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Auto Repair’s New Tech Boom

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More and more, companies from outside of the automotive aftermarket industry are shaping the way in which customers will interact with your shop. From online directories and online bidding forums to telematics and dynamic pricing, tech startups across the country are aiming at the automotive industry as a new platform for business opportunity.

“I don’t think it’s a coincidence you’re seeing all these different companies coming in [to the industry],” says Ken Kupchick, director of content strategy at “It’s a big industry, and there’s a lot of business to go around.”

Kupchick was an industry outsider himself before joining, an online shop directory aimed at matching consumers with quality local shops. And the company’s founders, Parker Swift and Bob Gendron, had little experience with the automotive aftermarket when they launched the company in 2006. They were repair shop customers, had a bad experience at one, and started a company that would use technology to solve what they perceived to be the largest problem for service center customers.

“It’s an industry people don’t know much about, and [customers] have a hard time finding shops they can trust,” says industry consultant  Jeremy O’Neal of AdvisorFix. “You see all these companies popping up to help alleviate some of that stress.”

Bottom line: Consumers want to be able to control their repair decisions, O’Neal says. And shops need to understand and stay on top of emerging technology in order to properly service their customers.

A Tech Boom

Over the last several decades, the automotive industry has pushed technology from manufacturing to repair. Onboard infotainment features, advanced vehicle diagnostic systems, and improved tools and equipment have made giant leaps in recent years.

Those advancements have changed the way the backends of shops operate, and it’s been driven by companies within the industry.

Now, the advancement is shifting to the customer experience—and the automotive aftermarket is controlling very little of it. was one of the first online directory forums to emerge for the industry. Then came companies like OpenBay, RepairPal and AutoMD. They allow consumers to rank and review shops, giving other viewers of the sites the ability to find shops that fit their needs.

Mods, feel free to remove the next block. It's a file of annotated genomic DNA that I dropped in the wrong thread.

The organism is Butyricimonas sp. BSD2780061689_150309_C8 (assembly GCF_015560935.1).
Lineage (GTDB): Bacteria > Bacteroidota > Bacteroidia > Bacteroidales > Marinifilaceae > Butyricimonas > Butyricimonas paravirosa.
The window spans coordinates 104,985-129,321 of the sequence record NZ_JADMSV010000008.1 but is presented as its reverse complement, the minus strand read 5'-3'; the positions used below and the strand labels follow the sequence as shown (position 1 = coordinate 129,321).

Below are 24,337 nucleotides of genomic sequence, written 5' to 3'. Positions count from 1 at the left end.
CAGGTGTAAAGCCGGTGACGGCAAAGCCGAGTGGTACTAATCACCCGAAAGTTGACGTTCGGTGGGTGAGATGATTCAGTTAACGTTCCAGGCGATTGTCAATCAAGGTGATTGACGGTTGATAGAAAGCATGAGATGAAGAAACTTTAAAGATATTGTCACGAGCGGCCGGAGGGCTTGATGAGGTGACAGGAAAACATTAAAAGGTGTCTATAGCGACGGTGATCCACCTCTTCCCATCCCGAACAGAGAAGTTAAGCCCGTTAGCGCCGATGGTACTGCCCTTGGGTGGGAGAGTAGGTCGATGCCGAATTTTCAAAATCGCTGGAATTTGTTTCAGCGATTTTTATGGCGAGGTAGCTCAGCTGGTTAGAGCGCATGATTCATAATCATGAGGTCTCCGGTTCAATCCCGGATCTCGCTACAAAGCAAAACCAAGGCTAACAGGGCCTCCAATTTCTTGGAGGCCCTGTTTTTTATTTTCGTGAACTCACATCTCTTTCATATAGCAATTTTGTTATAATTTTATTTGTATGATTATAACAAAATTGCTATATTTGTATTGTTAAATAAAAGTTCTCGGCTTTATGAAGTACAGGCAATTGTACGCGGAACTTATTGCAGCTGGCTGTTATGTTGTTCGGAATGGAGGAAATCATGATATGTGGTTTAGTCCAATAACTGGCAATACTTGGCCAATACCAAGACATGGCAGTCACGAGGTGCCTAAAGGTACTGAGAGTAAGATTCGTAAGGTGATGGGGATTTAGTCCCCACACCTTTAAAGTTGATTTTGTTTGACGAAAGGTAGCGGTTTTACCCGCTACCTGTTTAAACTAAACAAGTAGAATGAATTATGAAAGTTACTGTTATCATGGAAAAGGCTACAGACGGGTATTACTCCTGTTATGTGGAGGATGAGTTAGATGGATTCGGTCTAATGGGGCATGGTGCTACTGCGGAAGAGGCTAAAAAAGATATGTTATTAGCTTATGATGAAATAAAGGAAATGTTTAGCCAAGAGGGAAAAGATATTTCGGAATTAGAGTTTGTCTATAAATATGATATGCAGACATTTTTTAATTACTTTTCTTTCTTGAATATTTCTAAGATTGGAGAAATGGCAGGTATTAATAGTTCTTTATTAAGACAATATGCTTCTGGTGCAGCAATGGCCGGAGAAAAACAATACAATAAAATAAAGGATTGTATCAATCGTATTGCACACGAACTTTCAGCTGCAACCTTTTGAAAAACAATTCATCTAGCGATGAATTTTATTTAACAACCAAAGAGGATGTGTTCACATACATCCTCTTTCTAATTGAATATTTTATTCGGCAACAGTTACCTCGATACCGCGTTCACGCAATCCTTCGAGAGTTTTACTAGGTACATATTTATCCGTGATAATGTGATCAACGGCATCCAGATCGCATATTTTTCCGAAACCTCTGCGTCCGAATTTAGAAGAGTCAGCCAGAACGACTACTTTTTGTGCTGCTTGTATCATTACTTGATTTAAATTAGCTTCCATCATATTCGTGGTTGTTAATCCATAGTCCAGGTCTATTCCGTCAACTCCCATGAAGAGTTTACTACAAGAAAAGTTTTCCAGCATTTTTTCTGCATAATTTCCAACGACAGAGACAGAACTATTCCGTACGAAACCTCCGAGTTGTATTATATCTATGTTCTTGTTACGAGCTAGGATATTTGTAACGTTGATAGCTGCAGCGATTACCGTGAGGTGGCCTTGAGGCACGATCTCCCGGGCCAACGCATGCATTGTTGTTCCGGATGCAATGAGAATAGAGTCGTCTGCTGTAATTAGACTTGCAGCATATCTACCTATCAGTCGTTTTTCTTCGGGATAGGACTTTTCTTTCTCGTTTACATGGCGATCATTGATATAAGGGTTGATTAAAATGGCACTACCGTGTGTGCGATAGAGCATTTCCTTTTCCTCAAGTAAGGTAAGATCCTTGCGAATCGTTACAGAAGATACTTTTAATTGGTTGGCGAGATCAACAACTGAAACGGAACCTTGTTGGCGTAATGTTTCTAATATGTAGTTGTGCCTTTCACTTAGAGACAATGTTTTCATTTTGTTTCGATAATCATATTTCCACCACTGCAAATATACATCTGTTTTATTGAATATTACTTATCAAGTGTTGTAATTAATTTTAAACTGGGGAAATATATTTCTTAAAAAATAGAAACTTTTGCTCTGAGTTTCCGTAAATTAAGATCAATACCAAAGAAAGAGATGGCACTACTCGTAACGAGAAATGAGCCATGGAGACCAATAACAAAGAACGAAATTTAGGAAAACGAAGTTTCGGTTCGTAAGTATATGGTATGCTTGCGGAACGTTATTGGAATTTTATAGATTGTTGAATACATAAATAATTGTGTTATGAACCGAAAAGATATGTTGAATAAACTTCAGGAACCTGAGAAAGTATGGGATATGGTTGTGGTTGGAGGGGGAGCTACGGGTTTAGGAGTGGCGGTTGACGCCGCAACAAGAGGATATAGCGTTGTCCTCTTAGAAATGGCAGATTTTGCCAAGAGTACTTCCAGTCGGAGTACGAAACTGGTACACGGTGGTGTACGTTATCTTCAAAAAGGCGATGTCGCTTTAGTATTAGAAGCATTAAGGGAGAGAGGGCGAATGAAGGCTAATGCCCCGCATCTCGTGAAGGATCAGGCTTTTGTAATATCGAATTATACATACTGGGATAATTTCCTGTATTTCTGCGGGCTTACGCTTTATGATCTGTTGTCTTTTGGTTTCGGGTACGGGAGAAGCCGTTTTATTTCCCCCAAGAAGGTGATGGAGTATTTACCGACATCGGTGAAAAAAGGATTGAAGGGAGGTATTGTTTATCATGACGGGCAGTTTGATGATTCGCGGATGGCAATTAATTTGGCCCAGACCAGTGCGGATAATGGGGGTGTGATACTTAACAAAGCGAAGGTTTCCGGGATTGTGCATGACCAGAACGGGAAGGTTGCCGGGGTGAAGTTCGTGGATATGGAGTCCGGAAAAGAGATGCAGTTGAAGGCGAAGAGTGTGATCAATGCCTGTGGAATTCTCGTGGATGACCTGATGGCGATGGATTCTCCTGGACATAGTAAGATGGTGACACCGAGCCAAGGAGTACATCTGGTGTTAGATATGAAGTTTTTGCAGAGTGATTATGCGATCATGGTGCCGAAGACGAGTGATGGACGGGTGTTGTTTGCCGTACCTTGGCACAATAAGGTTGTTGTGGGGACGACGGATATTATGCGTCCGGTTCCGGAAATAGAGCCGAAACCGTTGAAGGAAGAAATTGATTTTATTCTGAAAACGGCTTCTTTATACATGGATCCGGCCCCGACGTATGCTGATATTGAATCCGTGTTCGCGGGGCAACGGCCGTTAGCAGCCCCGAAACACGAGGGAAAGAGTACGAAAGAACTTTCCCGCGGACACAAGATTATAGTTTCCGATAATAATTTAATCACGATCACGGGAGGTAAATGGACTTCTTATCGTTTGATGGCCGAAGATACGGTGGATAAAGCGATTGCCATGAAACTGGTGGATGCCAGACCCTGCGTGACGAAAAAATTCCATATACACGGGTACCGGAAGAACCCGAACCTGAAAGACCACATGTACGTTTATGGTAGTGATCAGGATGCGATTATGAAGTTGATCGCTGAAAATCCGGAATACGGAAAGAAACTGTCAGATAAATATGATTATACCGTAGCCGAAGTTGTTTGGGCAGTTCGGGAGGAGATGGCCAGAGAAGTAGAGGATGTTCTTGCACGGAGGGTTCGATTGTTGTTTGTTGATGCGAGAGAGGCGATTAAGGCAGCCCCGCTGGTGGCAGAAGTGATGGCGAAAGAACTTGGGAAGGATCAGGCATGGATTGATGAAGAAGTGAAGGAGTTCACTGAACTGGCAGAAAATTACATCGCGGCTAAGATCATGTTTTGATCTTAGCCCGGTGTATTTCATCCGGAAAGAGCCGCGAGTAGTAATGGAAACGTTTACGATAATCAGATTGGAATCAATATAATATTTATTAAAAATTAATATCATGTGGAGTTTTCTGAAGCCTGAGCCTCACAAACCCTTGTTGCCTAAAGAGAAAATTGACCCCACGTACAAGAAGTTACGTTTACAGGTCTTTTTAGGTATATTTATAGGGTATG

“It’s like Yelp, but only for repair shops,” Kupchick says.

Some of them even allow shops to “bid” on jobs, offering customers estimates to choose from.

There are now sites, like, that allow consumers to schedule appointments based on dynamic pricing models.

There are aftermarket telematics companies, like Carvoyant, that can monitor a customer’s vehicle through an OBD-II plugin and send information back to the consumer—or to a shop of the customer’s choosing.

And every one of these companies, all founded within the last 10 years—many in the last two years—were created by people with no previous tie to the industry. And as Apple, Google and Microsoft battle in the connected car race, it’s clear that the automotive industry is becoming  a new tech frontier, O’Neal says.

For the Greater Good—of Your Business

It’s all about providing customers with quality information to make informed decisions, Kupchick says. That’s the focus of his company, and that’s the goal behind the concept of online directory services for auto repair.

At, OpenBay, RepairPal and AutoMD, shops control their own profiles—they’re free to create and can be an advertising service for a service center.

“The biggest thing is what’s called ‘barnacle SEO (search engine optimization),’” he says. “You attach yourself to a big-time directory, and you ride that company’s SEO to improve your own.

“This is where people are looking today, and it’s an advantage to jump on board.” has more than 500,000 shops and technicians on its site.

“These are services people are going to more and more,” O’Neal says, “and I think it’ll only increase once people really get their heads around it. People write it off now, but it’s like when eBay came out: People didn’t quite understand it, so it took a little bit of time. Once they got it, it took off.”

O’Neal spent the majority of his career at the front desk of service centers before founding AdvisorFix. He’s considered a customer-service guru, and he sees this new wave of technology as yet another sign that shops need to truly engage their customers and do everything they can to win their work long-term.

“The biggest thing shops have to do today is get into the customer retention management (CRM) business,” he says. “Get into your customer database and mine those contacts. Stay in front of those people, keep them coming back. If you do that, bidding sites and directories aren’t going to steer people away from you.”

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